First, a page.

Describe your ideal life in detail. Allow yourself to dream and imagine, and create a vivid picture. If you can’t visualize a picture, focus on how your best life would feel. If you find it difficult to envision your life 20 or 30 years from now, start with five years—even a few years into the future will give you a place to start. What you see may surprise you. Set aside preconceived notions. This is your chance to dream and fantasize.

    A few prompts to get you started:

    • What will you have accomplished already?
    • How will you feel about yourself?
    • What kind of people are in your life? How do you feel about them?
    • What does your ideal day look like?
    • Where are you? Where do you live? Think specifics, what city, state, or country, type of community, house or an apartment, style and atmosphere.
    • What would you be doing?
    • Are you with another person, a group of people, or are you by yourself?
    • How are you dressed?
    • What’s your state of mind? Happy or sad? Contented or frustrated?
    • What does your physical body look like? How do you feel about that?
    • Does your best life make you smile and make your heart sing? If it doesn’t, dig deeper, dream bigger.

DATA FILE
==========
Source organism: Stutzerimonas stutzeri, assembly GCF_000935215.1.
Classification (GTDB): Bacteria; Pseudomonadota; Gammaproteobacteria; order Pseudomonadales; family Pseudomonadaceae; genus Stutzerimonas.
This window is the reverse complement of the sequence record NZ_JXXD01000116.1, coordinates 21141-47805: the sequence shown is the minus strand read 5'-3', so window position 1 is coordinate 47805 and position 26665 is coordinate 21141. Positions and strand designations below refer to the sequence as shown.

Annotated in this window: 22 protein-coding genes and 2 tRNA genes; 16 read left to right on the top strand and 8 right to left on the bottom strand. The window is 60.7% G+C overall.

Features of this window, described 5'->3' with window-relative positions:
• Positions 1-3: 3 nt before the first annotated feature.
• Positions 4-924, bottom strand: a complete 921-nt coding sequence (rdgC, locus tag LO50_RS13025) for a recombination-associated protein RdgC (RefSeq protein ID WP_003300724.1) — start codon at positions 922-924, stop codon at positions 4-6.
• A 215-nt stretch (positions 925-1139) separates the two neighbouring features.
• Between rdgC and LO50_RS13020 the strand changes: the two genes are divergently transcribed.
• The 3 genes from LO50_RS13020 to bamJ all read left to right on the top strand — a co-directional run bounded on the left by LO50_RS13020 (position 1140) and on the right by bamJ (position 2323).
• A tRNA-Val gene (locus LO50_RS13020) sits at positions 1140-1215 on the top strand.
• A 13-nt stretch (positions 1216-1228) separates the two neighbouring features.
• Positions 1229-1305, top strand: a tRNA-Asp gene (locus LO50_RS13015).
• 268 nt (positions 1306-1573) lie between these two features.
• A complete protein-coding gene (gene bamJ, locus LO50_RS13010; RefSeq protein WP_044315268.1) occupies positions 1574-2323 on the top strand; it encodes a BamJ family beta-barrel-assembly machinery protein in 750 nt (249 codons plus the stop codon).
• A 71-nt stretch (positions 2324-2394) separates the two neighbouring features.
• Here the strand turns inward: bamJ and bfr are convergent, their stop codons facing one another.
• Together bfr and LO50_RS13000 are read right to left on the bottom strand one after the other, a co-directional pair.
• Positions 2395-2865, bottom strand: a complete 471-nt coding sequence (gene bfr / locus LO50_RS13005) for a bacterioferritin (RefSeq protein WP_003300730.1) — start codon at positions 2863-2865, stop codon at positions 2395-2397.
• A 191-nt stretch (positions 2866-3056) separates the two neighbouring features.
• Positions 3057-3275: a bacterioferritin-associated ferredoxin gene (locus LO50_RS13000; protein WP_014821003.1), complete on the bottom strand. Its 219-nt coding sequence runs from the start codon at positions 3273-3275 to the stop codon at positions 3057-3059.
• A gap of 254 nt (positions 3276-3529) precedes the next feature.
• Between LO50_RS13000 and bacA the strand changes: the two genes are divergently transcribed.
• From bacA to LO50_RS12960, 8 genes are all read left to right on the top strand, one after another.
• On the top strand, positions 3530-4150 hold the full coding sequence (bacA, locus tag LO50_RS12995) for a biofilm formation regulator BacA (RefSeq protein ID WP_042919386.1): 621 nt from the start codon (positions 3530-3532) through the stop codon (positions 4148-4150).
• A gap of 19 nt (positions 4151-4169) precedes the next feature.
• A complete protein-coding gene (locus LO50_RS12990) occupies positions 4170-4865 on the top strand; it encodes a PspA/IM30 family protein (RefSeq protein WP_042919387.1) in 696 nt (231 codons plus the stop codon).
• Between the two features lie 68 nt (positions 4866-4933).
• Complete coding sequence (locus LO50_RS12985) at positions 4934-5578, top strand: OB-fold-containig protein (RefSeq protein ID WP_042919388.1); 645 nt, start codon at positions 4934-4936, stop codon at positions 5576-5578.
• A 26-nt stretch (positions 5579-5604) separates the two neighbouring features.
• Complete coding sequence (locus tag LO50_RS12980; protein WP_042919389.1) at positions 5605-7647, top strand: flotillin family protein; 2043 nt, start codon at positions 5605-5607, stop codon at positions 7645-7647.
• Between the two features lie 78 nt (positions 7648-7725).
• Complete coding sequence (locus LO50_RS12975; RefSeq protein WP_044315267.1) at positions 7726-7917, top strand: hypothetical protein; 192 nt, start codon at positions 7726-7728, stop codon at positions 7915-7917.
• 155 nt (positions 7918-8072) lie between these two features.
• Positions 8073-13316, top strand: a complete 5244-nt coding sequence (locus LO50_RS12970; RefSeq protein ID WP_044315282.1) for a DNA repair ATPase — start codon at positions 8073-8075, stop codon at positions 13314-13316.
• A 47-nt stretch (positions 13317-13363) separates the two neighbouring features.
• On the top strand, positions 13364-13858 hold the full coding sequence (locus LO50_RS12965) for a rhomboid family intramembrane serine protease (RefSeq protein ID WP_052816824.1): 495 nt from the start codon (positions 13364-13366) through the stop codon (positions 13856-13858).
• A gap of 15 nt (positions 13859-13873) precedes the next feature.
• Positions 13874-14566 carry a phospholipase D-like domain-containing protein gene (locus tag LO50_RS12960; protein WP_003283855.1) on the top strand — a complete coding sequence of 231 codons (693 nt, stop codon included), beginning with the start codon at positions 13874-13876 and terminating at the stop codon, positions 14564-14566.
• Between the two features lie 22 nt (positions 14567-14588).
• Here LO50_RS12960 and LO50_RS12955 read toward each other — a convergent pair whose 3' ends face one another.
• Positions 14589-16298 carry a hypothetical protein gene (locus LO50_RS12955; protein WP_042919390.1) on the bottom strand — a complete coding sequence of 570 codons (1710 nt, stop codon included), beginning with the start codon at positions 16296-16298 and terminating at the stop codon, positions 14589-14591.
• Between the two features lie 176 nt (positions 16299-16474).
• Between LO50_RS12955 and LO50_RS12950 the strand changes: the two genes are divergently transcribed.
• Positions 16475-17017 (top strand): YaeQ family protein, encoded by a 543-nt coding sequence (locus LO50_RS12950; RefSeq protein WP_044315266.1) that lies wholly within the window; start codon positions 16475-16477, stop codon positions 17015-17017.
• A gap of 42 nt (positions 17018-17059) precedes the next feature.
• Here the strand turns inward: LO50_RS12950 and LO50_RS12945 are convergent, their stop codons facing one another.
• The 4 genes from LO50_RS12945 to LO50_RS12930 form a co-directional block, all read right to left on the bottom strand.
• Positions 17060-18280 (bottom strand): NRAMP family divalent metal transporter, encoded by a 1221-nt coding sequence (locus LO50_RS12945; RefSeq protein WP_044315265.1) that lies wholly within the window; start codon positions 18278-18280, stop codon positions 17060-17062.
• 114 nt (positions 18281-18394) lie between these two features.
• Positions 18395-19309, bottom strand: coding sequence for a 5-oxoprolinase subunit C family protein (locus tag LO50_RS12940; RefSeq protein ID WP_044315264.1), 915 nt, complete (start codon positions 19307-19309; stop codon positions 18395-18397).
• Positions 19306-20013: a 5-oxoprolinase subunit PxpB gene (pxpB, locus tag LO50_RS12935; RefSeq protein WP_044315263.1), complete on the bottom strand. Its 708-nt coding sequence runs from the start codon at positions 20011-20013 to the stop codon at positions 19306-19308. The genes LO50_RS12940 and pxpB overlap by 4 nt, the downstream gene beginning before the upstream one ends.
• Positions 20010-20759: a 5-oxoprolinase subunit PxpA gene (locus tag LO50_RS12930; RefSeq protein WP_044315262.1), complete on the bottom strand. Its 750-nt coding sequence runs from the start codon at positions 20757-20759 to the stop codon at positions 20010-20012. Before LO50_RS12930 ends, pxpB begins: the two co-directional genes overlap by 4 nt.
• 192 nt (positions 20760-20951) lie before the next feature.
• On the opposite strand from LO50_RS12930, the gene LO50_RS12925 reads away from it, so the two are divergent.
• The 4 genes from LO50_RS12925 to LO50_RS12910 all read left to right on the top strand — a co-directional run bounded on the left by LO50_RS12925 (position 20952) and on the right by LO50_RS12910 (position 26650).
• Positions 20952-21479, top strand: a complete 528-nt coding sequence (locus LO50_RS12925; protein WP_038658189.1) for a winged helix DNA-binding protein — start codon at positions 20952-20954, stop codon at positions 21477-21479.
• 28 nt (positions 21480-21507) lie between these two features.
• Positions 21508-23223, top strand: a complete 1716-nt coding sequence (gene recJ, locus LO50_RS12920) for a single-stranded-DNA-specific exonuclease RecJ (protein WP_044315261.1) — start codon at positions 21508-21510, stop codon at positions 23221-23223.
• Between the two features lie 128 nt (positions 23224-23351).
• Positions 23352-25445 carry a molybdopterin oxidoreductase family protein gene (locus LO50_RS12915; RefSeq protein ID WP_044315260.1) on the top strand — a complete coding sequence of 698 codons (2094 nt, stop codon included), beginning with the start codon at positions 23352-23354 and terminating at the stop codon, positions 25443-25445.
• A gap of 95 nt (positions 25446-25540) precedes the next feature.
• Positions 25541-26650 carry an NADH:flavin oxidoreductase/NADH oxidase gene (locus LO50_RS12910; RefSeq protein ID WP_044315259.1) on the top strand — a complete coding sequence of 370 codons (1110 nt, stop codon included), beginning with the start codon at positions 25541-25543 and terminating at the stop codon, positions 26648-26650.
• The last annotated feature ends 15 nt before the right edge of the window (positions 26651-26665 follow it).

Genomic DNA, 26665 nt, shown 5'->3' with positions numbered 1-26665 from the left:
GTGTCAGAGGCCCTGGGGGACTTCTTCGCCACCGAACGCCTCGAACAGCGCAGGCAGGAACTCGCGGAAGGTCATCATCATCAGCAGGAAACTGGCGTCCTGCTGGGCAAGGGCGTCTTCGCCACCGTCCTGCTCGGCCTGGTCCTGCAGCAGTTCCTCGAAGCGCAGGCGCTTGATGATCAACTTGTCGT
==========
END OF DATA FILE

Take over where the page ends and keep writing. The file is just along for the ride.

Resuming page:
It’s important to focus on the result, or at least a way-point in your life. Don’t think about the process for getting there yet—that’s the next stepGive yourself permission to revisit this vision every day, even if only for a few minutes. Keep your vision alive and in the front of your mind.

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    Plan Backwards

    It may sound counter-intuitive to plan backwards rather than forwards, but when you’re planning your life from the end result, it’s often more useful to consider the last step and work your way back to the first. This is actually a valuable and practical strategy for making your vision a reality.

    • What’s the last thing that would’ve had to happen to achieve your best life?
    • What’s the most important choice you would’ve had to make?
    • What would you have needed to learn along the way?
    • What important actions would you have had to take?
    • What beliefs would you have needed to change?
    • What habits or behaviors would you have had to cultivate?
    • What type of support would you have had to enlist?
    • How long will it have taken you to realize your best life?
    • What steps or milestones would you have needed to reach along the way?

    Now it’s time to think about your first step, and the next step after that. Ponder the gap between where you are now and where you want to be in the future. It may seem impossible, but it’s quite achievable if you take it step-by-step.

    It’s important to revisit this vision from time to time. Don’t be surprised if your answers to the questions, your technicolor vision, and the resulting plans change. That can actually be a very good thing; as you change in unforeseeable ways, the best life you envision will change as well. For now, it’s important to use the process, create your vision, and take the first step towards making that vision a reality.

    Featured photo credit: Matt Noble via unsplash.com